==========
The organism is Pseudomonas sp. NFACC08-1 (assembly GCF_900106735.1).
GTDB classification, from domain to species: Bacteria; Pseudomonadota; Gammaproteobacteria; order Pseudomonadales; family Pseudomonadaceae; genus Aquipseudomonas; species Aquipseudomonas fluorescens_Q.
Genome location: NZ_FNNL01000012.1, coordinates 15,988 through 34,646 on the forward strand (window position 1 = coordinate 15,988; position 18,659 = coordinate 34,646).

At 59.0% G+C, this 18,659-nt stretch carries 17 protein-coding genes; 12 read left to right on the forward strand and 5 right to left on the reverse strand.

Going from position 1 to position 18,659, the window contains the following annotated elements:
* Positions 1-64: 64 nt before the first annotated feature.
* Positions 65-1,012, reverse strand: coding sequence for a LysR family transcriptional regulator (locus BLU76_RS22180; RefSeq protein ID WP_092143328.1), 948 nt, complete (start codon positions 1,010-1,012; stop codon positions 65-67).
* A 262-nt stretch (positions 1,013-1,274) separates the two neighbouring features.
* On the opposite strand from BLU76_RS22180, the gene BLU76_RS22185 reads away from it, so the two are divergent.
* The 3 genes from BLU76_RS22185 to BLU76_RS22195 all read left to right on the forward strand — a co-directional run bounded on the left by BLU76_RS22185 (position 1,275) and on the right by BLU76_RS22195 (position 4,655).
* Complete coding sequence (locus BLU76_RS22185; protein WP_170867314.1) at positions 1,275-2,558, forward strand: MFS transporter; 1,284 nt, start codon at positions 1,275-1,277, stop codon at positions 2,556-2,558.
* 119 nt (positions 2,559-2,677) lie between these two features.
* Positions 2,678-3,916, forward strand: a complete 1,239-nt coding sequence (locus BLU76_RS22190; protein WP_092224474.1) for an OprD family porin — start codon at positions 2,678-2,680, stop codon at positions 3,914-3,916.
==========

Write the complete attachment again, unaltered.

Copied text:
The organism is Pseudomonas sp. NFACC08-1 (assembly GCF_900106735.1).
GTDB classification, from domain to species: Bacteria; Pseudomonadota; Gammaproteobacteria; order Pseudomonadales; family Pseudomonadaceae; genus Aquipseudomonas; species Aquipseudomonas fluorescens_Q.
Genome location: NZ_FNNL01000012.1, coordinates 15,988 through 34,646 on the forward strand (window position 1 = coordinate 15,988; position 18,659 = coordinate 34,646).

At 59.0% G+C, this 18,659-nt stretch carries 17 protein-coding genes; 12 read left to right on the forward strand and 5 right to left on the reverse strand.

Going from position 1 to position 18,659, the window contains the following annotated elements:
* Positions 1-64: 64 nt before the first annotated feature.
* Positions 65-1,012, reverse strand: coding sequence for a LysR family transcriptional regulator (locus BLU76_RS22180; RefSeq protein ID WP_092143328.1), 948 nt, complete (start codon positions 1,010-1,012; stop codon positions 65-67).
* A 262-nt stretch (positions 1,013-1,274) separates the two neighbouring features.
* On the opposite strand from BLU76_RS22180, the gene BLU76_RS22185 reads away from it, so the two are divergent.
* The 3 genes from BLU76_RS22185 to BLU76_RS22195 all read left to right on the forward strand — a co-directional run bounded on the left by BLU76_RS22185 (position 1,275) and on the right by BLU76_RS22195 (position 4,655).
* Complete coding sequence (locus BLU76_RS22185; protein WP_170867314.1) at positions 1,275-2,558, forward strand: MFS transporter; 1,284 nt, start codon at positions 1,275-1,277, stop codon at positions 2,556-2,558.
* 119 nt (positions 2,559-2,677) lie between these two features.
* Positions 2,678-3,916, forward strand: a complete 1,239-nt coding sequence (locus BLU76_RS22190; protein WP_092224474.1) for an OprD family porin — start codon at positions 2,678-2,680, stop codon at positions 3,914-3,916.